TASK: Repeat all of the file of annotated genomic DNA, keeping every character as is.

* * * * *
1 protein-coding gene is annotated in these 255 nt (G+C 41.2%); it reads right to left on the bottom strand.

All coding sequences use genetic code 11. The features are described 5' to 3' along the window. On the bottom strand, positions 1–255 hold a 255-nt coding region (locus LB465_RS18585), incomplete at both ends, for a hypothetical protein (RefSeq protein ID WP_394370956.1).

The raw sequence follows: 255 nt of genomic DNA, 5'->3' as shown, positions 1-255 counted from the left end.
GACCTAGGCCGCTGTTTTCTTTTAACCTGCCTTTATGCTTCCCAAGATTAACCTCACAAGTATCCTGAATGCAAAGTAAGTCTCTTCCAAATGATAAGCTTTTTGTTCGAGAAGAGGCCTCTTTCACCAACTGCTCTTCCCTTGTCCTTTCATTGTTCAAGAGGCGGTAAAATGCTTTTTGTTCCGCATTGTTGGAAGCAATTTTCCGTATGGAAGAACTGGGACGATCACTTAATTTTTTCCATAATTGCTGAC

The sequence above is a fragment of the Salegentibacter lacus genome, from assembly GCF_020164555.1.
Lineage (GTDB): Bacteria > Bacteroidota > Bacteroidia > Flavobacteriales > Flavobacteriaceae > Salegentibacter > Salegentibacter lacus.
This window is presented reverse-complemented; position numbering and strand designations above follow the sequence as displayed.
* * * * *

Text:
1 protein-coding gene is annotated in these 255 nt (G+C 41.2%); it reads right to left on the bottom strand.

All coding sequences use genetic code 11. The features are described 5' to 3' along the window. On the bottom strand, positions 1–255 hold a 255-nt coding region (locus LB465_RS18585), incomplete at both ends, for a hypothetical protein (RefSeq protein ID WP_394370956.1).

The raw sequence follows: 255 nt of genomic DNA, 5'->3' as shown, positions 1-255 counted from the left end.
GACCTAGGCCGCTGTTTTCTTTTAACCTGCCTTTATGCTTCCCAAGATTAACCTCACAAGTATCCTGAATGCAAAGTAAGTCTCTTCCAAATGATAAGCTTTTTGTTCGAGAAGAGGCCTCTTTCACCAACTGCTCTTCCCTTGTCCTTTCATTGTTCAAGAGGCGGTAAAATGCTTTTTGTTCCGCATTGTTGGAAGCAATTTTCCGTATGGAAGAACTGGGACGATCACTTAATTTTTTCCATAATTGCTGAC

The sequence above is a fragment of the Salegentibacter lacus genome, from assembly GCF_020164555.1.
Lineage (GTDB): Bacteria > Bacteroidota > Bacteroidia > Flavobacteriales > Flavobacteriaceae > Salegentibacter > Salegentibacter lacus.
This window is presented reverse-complemented; position numbering and strand designations above follow the sequence as displayed.